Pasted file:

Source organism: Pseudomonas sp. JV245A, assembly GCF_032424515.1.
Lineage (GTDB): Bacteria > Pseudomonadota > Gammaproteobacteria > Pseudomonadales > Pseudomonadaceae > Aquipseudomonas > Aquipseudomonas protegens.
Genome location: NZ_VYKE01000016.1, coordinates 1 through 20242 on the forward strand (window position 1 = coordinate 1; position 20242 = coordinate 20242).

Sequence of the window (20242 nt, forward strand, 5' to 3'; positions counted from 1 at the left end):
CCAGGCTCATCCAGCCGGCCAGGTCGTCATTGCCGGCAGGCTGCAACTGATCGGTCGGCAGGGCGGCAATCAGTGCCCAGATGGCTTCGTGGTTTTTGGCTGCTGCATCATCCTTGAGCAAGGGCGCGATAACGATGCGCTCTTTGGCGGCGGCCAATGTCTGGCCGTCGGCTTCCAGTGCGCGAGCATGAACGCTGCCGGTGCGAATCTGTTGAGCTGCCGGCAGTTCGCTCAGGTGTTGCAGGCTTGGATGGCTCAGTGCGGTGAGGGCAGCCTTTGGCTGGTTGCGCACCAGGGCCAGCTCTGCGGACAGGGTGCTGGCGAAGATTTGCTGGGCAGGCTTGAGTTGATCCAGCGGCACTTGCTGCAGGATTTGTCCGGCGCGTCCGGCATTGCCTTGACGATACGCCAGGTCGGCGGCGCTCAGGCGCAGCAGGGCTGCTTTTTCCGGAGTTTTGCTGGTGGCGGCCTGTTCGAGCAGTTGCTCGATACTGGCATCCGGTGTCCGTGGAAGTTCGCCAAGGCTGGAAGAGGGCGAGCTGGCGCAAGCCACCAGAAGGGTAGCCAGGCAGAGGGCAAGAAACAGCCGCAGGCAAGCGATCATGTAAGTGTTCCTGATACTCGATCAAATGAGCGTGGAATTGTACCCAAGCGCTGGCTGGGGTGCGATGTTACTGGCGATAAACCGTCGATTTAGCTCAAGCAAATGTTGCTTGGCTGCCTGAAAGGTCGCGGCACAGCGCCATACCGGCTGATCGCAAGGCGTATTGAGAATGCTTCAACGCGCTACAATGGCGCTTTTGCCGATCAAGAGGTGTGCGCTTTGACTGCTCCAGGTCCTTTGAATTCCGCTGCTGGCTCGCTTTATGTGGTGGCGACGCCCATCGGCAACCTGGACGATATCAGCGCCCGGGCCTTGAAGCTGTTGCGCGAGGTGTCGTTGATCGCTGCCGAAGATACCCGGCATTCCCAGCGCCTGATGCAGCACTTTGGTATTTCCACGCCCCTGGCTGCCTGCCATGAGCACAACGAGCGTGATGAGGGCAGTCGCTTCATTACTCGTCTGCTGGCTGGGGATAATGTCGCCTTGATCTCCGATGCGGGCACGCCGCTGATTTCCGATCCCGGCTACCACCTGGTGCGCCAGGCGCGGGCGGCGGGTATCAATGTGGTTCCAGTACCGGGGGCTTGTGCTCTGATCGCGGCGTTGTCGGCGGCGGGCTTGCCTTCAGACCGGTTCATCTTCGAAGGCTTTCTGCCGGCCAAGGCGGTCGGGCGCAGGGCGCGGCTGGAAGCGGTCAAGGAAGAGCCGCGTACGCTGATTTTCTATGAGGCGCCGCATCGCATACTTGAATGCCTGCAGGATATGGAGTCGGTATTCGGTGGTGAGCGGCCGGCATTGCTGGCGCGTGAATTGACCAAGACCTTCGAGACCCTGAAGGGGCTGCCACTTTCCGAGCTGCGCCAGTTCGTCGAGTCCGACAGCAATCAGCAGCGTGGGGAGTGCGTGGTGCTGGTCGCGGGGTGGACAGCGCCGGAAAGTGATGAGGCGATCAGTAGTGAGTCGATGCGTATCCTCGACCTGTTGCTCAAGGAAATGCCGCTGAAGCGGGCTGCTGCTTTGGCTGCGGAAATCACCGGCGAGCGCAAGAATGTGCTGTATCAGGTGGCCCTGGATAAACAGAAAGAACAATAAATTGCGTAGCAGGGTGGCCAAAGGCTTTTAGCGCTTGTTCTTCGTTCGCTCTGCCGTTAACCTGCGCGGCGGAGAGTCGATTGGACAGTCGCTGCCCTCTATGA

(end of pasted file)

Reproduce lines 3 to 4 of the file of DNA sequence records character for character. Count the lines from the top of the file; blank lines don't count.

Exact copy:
Genome location: NZ_VYKE01000016.1, coordinates 1 through 20242 on the forward strand (window position 1 = coordinate 1; position 20242 = coordinate 20242).

Sequence of the window (20242 nt, forward strand, 5' to 3'; positions counted from 1 at the left end):